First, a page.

Plenty of first-time actors would give an arm and a leg (and perhaps a few fingers) to work with Brendan Gleeson and Colin Farrell. After becoming an irresistible onscreen pair in Martin McDonagh’s In Bruges in 2002, this autumn the trio reunite for The Banshees of Inisherin — a similarly biting story about two old friends whose relationship comes to an abrupt end when Colm (Gleeson) decides he no longer wishes to entertain Pádraic (Farrell) or his inane small talk. The accomplished Kerry Condon and Barry Keoghan round out the cast, but there’s one more actor who was decidedly less impressed by the caliber of Irish talent assembled: Jenny the miniature donkey.
Within The Banshees of Inisherin, Jenny is Pádraic’s best friend. Barely as tall as his waist, she follows him around the island dutifully, keeping Pádraic company and providing comfort once it becomes clear that Colm’s decision to end their friendship is permanent. With a tinkling bell around her neck, her presence provides a softness to Pádraic’s character as well as much-needed moments of comic relief. Not since the likes of Evie in Kelly Reichardt’s First Cow has a farm animal demonstrated such a natural onscreen presence, though as Farrell recounted on Late Night With Seth Meyers, Jenny didn’t always prove the most obliging scene partner: “She gave me a good old clatter on the knee,” as he recalled.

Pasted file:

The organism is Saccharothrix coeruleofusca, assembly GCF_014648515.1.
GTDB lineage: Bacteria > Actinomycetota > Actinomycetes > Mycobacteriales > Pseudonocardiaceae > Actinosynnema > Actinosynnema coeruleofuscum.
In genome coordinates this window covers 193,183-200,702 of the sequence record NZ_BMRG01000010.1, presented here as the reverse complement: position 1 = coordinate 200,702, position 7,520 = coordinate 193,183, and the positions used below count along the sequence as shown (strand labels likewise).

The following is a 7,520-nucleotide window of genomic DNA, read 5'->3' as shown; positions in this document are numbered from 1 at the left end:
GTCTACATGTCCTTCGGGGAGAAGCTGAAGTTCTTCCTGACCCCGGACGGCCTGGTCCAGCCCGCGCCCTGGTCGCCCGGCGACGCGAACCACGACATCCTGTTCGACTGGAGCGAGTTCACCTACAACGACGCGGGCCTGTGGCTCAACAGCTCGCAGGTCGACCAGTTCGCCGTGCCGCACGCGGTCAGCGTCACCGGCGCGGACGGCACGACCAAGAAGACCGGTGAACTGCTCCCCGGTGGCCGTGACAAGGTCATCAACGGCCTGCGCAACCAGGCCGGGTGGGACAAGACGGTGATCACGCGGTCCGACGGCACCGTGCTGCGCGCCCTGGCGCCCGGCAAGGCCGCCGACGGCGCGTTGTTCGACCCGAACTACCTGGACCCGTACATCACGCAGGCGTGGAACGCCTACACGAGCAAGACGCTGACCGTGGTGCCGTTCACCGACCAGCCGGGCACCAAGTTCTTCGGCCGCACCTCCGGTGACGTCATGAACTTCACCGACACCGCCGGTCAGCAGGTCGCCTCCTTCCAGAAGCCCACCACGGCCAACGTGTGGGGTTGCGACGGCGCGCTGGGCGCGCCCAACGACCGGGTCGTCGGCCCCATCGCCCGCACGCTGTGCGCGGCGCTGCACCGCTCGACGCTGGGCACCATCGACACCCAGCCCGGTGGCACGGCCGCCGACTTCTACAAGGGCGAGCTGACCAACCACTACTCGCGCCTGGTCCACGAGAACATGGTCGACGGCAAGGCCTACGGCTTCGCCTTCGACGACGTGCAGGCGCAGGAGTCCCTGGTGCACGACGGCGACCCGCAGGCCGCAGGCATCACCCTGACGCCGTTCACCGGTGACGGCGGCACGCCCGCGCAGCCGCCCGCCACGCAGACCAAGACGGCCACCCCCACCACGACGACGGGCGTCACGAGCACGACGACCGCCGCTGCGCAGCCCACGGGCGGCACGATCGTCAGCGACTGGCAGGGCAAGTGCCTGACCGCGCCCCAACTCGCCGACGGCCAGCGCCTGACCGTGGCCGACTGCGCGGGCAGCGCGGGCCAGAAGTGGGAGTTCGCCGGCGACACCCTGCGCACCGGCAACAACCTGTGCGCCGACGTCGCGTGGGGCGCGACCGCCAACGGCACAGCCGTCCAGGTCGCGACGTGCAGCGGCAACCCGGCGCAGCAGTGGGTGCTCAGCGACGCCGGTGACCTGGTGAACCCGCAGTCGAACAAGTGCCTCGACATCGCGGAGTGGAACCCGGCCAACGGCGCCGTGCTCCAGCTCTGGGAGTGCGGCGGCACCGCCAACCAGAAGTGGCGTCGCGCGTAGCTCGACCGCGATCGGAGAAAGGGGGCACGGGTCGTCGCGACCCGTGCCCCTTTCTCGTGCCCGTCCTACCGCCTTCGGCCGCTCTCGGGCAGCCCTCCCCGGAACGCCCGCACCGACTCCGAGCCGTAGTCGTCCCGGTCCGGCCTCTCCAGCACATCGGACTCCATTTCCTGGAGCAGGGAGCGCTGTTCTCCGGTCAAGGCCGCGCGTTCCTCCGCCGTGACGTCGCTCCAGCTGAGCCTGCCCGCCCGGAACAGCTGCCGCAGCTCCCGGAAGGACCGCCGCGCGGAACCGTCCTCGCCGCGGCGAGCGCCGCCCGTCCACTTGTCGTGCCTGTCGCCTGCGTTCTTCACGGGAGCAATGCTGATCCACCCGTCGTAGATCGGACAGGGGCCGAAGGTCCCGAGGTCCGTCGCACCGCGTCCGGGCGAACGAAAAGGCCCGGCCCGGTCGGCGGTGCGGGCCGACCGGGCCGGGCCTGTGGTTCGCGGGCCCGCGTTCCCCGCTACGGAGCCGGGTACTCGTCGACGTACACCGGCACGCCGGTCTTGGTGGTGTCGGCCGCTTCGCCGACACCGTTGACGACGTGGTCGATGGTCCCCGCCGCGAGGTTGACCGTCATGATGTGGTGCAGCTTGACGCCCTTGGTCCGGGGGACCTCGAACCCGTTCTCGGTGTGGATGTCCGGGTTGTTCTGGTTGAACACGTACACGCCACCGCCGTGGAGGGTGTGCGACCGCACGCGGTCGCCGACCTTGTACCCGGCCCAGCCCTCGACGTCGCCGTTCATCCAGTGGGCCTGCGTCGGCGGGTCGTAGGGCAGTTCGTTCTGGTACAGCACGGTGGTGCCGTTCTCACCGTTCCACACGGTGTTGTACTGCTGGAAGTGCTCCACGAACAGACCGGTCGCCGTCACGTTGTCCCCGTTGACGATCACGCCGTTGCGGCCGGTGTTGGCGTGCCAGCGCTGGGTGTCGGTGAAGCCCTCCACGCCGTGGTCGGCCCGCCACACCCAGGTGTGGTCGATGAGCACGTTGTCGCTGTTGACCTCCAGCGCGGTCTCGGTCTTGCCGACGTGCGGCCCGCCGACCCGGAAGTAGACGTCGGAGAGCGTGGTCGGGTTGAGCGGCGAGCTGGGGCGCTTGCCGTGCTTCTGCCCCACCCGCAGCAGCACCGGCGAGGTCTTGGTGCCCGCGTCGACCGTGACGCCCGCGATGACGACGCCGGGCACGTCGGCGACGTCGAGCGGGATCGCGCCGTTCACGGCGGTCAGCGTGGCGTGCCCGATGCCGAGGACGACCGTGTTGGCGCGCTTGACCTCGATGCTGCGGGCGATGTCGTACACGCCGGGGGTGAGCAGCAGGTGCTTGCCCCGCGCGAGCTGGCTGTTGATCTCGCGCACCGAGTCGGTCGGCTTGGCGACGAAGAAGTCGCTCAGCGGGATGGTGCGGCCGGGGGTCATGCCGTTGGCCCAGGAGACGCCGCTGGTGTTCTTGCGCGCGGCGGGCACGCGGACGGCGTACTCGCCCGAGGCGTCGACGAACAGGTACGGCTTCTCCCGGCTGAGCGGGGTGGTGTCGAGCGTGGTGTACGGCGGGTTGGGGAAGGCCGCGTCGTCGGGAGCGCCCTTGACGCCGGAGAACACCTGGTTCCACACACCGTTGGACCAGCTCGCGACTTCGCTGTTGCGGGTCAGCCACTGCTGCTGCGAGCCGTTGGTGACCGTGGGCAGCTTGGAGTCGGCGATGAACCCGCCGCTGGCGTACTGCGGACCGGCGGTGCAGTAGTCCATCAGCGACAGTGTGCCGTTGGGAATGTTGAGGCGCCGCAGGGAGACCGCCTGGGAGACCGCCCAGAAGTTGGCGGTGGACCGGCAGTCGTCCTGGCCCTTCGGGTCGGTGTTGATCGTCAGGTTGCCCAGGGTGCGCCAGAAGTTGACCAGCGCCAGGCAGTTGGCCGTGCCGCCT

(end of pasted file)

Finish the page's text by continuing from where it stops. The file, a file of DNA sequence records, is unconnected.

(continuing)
Call it the price of raw, untapped talent — this was Jenny’s first film set. “I met Jenny for the first time when she was only three years old, and she was green. She knew nothing,” explains Rita Moloney of Fircroft Animal Actors, located in County Kildare, Ireland. A veteran animal trainer for the screen, Rita has been in the business since the 1980s and scouted Jenny for Banshees (her Border collie, Morse, plays Colm’s dog). “Martin McDonagh, the first time he ever saw her, he just fell in love with her. She was a miniature donkey, but she was different, because she was very petite. As a breed specimen, she wasn’t great. You wouldn’t show her, and she wasn’t capable of doing much work.”